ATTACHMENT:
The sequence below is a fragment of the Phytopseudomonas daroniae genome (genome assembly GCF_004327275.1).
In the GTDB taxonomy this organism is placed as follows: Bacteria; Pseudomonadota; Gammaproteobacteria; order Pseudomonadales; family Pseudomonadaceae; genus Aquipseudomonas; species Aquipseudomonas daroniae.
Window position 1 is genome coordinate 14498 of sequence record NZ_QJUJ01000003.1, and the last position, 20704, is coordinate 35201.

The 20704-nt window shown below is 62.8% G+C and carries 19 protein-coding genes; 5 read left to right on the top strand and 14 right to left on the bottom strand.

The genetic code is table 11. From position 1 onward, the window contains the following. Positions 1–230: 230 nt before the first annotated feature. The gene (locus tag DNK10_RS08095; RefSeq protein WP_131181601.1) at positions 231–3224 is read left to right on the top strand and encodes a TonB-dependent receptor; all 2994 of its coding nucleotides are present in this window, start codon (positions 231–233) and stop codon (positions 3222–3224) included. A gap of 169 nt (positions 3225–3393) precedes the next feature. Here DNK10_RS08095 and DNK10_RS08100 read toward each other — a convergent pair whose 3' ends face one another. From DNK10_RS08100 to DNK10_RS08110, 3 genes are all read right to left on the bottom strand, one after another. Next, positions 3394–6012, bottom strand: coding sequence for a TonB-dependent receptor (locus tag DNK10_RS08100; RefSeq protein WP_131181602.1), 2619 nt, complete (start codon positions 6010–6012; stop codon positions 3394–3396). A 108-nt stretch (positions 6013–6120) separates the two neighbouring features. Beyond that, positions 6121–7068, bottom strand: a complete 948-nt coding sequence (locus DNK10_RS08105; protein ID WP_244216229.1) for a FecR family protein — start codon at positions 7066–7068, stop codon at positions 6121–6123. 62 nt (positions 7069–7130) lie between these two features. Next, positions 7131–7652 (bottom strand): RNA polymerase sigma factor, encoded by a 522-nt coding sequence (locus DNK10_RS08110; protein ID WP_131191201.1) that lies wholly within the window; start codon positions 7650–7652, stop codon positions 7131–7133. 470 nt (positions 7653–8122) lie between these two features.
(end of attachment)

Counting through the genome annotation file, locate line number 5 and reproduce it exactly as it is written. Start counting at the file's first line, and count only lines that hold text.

The genetic code is table 11. From position 1 onward, the window contains the following. Positions 1–230: 230 nt before the first annotated feature. The gene (locus tag DNK10_RS08095; RefSeq protein WP_131181601.1) at positions 231–3224 is read left to right on the top strand and encodes a TonB-dependent receptor; all 2994 of its coding nucleotides are present in this window, start codon (positions 231–233) and stop codon (positions 3222–3224) included. A gap of 169 nt (positions 3225–3393) precedes the next feature. Here DNK10_RS08095 and DNK10_RS08100 read toward each other — a convergent pair whose 3' ends face one another. From DNK10_RS08100 to DNK10_RS08110, 3 genes are all read right to left on the bottom strand, one after another. Next, positions 3394–6012, bottom strand: coding sequence for a TonB-dependent receptor (locus tag DNK10_RS08100; RefSeq protein WP_131181602.1), 2619 nt, complete (start codon positions 6010–6012; stop codon positions 3394–3396). A 108-nt stretch (positions 6013–6120) separates the two neighbouring features. Beyond that, positions 6121–7068, bottom strand: a complete 948-nt coding sequence (locus DNK10_RS08105; protein ID WP_244216229.1) for a FecR family protein — start codon at positions 7066–7068, stop codon at positions 6121–6123. 62 nt (positions 7069–7130) lie between these two features. Next, positions 7131–7652 (bottom strand): RNA polymerase sigma factor, encoded by a 522-nt coding sequence (locus DNK10_RS08110; protein ID WP_131191201.1) that lies wholly within the window; start codon positions 7650–7652, stop codon positions 7131–7133. 470 nt (positions 7653–8122) lie between these two features.